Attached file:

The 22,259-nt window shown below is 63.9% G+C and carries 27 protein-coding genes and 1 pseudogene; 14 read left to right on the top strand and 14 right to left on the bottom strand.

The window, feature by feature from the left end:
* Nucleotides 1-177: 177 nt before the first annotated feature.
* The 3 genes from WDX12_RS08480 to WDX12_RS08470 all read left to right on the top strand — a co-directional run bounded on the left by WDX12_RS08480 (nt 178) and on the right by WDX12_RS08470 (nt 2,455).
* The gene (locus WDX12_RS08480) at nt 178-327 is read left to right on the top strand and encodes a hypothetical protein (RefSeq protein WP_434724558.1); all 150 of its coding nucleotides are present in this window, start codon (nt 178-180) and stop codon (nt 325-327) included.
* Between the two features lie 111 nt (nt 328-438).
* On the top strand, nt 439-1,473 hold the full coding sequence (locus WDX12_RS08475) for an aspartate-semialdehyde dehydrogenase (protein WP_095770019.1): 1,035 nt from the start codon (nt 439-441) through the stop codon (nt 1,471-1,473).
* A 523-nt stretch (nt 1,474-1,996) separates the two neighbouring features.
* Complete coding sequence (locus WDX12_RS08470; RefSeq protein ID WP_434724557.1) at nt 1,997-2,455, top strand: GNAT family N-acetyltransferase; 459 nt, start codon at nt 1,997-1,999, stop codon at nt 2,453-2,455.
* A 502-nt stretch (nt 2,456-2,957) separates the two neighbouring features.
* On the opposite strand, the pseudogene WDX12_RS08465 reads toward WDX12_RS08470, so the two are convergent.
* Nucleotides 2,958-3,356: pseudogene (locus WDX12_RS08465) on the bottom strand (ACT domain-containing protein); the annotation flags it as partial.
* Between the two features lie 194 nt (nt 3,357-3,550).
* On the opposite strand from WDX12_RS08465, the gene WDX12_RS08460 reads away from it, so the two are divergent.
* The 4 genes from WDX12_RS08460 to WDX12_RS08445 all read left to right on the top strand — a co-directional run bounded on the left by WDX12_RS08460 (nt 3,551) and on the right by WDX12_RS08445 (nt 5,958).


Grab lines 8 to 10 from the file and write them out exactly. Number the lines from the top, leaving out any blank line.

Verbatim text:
* A 523-nt stretch (nt 1,474-1,996) separates the two neighbouring features.
* Complete coding sequence (locus WDX12_RS08470; RefSeq protein ID WP_434724557.1) at nt 1,997-2,455, top strand: GNAT family N-acetyltransferase; 459 nt, start codon at nt 1,997-1,999, stop codon at nt 2,453-2,455.
* A 502-nt stretch (nt 2,456-2,957) separates the two neighbouring features.